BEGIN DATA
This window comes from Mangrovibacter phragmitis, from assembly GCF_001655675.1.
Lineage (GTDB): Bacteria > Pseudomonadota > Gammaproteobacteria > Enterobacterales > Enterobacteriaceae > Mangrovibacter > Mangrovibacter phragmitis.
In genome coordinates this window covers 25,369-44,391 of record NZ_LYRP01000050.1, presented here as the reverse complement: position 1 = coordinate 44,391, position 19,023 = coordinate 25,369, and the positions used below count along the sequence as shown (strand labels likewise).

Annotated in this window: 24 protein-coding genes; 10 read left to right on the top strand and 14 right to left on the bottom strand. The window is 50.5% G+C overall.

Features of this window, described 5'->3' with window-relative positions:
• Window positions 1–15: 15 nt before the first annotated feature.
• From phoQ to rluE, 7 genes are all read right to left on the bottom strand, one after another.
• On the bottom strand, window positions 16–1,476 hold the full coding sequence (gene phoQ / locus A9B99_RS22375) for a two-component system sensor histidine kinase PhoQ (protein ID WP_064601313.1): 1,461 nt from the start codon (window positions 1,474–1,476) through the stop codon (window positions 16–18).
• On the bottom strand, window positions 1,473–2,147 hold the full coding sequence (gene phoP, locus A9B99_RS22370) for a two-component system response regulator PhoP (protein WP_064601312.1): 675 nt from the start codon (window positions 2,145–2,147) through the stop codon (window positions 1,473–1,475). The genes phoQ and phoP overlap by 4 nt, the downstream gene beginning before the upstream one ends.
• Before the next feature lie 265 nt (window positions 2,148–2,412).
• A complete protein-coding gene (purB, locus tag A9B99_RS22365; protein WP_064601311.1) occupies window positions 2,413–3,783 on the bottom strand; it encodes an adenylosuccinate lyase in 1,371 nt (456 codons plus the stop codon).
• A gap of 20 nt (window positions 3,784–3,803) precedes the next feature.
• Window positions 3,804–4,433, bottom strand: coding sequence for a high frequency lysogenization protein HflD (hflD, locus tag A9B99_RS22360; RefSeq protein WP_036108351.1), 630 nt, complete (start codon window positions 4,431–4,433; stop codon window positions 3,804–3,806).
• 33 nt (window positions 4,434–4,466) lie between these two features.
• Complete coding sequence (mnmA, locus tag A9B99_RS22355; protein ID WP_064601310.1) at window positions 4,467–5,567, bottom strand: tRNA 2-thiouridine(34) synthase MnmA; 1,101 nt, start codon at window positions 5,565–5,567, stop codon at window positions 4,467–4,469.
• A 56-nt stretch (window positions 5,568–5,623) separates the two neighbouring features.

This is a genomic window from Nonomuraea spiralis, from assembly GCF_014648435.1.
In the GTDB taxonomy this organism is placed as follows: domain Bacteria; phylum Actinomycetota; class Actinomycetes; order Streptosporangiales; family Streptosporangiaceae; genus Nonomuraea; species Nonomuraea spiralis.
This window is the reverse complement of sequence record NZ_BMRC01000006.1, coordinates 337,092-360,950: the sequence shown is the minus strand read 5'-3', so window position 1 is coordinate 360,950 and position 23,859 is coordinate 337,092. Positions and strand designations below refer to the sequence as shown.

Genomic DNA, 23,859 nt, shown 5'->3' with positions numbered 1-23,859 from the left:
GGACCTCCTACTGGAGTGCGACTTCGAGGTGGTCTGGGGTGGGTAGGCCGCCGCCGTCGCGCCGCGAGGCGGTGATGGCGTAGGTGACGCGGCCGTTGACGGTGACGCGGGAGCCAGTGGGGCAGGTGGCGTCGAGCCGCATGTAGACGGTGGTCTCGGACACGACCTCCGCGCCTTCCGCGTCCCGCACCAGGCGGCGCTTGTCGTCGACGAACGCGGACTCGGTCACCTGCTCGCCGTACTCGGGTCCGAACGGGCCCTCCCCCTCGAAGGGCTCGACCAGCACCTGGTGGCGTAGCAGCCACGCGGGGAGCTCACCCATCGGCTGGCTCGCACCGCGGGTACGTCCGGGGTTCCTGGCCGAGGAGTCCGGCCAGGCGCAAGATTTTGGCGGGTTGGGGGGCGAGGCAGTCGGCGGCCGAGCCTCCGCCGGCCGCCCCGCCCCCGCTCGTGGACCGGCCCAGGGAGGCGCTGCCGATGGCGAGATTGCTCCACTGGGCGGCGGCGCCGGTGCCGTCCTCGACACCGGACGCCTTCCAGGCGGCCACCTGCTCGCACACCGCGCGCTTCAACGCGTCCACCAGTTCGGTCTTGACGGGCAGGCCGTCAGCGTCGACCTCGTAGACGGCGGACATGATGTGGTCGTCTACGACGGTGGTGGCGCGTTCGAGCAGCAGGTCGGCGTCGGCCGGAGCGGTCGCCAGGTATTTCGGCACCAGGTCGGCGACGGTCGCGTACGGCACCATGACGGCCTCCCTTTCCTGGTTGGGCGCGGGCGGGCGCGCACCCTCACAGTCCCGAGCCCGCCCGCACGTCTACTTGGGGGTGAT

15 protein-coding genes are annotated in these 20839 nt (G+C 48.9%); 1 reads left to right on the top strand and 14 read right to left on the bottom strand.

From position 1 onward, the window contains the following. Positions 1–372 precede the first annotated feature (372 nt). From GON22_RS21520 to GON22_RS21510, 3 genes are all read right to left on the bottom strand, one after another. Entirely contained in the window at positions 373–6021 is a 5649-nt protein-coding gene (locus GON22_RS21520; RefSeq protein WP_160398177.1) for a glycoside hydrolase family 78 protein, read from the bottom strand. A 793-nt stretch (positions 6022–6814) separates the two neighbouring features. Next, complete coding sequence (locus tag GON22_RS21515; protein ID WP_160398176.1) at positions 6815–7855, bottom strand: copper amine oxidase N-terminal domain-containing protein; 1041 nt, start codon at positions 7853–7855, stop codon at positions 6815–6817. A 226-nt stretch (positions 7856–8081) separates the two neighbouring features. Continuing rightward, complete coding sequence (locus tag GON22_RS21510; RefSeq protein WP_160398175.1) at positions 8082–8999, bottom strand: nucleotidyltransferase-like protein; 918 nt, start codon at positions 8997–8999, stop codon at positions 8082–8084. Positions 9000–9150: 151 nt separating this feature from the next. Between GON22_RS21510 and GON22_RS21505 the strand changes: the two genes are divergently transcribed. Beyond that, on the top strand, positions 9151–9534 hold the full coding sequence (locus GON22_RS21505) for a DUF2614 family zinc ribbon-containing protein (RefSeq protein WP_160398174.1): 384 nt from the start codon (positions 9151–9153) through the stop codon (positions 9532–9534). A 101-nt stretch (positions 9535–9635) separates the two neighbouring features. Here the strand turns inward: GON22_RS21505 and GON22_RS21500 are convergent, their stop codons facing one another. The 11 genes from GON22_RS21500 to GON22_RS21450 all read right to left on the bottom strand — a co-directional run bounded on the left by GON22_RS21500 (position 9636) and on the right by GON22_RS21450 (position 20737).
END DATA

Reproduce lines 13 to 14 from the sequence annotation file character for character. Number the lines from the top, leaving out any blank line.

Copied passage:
• Window positions 3,804–4,433, bottom strand: coding sequence for a high frequency lysogenization protein HflD (hflD, locus tag A9B99_RS22360; RefSeq protein WP_036108351.1), 630 nt, complete (start codon window positions 4,431–4,433; stop codon window positions 3,804–3,806).
• 33 nt (window positions 4,434–4,466) lie between these two features.